A caregiver was defined as “the person most closely involved in maintaining a person’s ability to live independently at home.” Essentially, this definition included persons providing care to patients with handicap as defined by categories 3, 4, or 5 of the Oxford Handicap Scale (OHS).15 In most cases a caregiver was a family member in frequent contact but not necessarily living with the patient; this did not include formal caregivers from community services. In cases in which multiple persons were involved in caregiving, the patient was asked to nominate the chief caregiver for interview. The study was approved by local ethics committees. After permission was obtained from patients, those caregivers who agreed to participate underwent a semistructured interview that included measures of their own physical and emotional health and the behavioral characteristics of patients, as outlined below.
Multidimensional outcome measures were used to assess the physical and cognitive function, psychiatric morbidity, and symptomatic behavior of patients and the effects of caregiving on the lives of caregivers at uniform intervals during the 1-year follow-up period (Table 1⇓). The first author assessed all patients as soon as possible after the onset of stroke using a standardized interview and physical examination. Information obtained from each patient at baseline included data on associated illnesses, risk factors for cardiovascular diseases, and the patterns of disability within the immediate premorbid period. He then assessed the outcome of survivors at 4 and 12 months after their index event. The self-care activities of daily living (ADL) level was measured according to the modified version of the Barthel Index (BI),16 and a patient’s actual level of function was recorded rather than his or her potential ability. Higher levels of physical function or “non-ADL” activities were assessed by means of the Frenchay Activities Index (FAI),17 which is based on the frequency with which a patient performs 15 separate activities (for example, shopping, reading books, and cooking) and gives a score between 15 (no activities) and 60 (full activities). If the patient was unable to communicate or otherwise not assessable, information was obtained from the patient’s closest relative or another reliable proxy. Significant cognitive impairment was defined as a score of 23 or less on the Mini-Mental State Examination (MMSE).18 Data were obtained on the use of community services by survivors at each follow-up review.
At the 4-month review, patients were also interviewed, usually within 1 week of the first author, by two coinvestigators (both psychiatrists) without knowledge of the neurological assessments using the Psychiatric Assessment Schedule (PAS)19 supplemented by additional questions. The PAS allowed the documentation and measurement of a wide range of psychiatric symptomatology to derive clinical diagnoses for depression (either major depression or dysthymia) and anxiety disorders (generalized anxiety, panic attacks, agoraphobia, and simple phobia). Dementia among 1-year survivors was defined according to the Diagnostic and Statistical Manual of Mental Disorders (Revised), edition 3 (DSM-III-R) criteria20 and with the use of the MMSE and caregivers’ reports.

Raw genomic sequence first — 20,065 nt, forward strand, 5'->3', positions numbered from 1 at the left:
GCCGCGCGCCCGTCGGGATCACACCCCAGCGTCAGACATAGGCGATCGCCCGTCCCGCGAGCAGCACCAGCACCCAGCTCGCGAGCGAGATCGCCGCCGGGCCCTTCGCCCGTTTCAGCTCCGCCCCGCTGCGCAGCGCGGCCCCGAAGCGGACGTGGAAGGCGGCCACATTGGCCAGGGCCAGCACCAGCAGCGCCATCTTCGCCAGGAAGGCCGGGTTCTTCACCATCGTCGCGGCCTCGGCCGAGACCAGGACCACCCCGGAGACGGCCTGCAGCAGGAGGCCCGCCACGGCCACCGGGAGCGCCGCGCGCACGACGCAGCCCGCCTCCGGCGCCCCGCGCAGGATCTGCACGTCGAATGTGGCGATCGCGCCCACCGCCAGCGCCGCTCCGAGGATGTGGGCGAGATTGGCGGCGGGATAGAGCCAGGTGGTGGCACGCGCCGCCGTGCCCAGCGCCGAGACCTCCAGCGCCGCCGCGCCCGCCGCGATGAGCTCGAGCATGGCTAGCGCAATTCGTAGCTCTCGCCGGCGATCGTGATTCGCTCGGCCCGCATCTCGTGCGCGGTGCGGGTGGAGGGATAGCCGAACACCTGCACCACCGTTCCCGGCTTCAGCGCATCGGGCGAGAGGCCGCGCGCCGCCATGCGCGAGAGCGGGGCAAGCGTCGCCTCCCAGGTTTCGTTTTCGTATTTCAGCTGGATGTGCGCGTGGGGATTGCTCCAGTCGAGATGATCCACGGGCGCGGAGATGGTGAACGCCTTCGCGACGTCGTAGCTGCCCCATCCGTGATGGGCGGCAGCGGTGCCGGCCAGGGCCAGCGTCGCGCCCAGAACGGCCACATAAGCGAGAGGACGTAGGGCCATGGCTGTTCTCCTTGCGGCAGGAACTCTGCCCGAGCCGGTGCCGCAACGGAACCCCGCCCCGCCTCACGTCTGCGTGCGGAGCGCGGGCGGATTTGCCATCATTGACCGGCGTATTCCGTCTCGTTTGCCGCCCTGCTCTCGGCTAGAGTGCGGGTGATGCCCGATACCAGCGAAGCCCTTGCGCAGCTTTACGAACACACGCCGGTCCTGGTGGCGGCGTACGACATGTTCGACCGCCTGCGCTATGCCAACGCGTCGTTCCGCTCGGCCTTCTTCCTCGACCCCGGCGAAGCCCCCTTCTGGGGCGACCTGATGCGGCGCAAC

The third stage of outcome assessments involved a specially trained nurse (J.L.) visiting caregivers in their own home after the first author’s 12-month review of patients. This assessment covered the areas of impact and burden associated with caregiving that have been defined elsewhere.13 Impact, the relatively objective changes in caregivers’ lives, was assessed with the relevant section of the Social Behaviour Assessment Schedule (SBAS).21 The SBAS was originally developed to measure the “symptomatic and social role performance of patients with psychiatric illness” based on information obtained from an interview with a key informant, usually a spouse or parent. It includes a rating scale for 22 behaviors (for example, misery, forgetfulness, worry, and odd behavior) that are commonly seen among psychiatric patients. For this study, caregivers were asked whether any of these behaviors had occurred among patients after the stroke. The SBAS also includes an evaluation of the adverse effects of the illness on the informant (that is, the caregiver) within nine areas (physical health and emotional ill-health, social life, leisure time, disposable income, work or performance, time off work, disruption of life, and disruption of household relationships). All items are rated on 3-point scales—“never,” “occasionally,” or “frequently”—whether or not the caregiver attributes the effect to the patient or to another source. Scores may be summed to produce an “impact score” with a maximum possible score of 18. An assessment of “patient-relatedness” (as perceived by the caregiver) was made on a separate 3-point scale for each effect rated as present.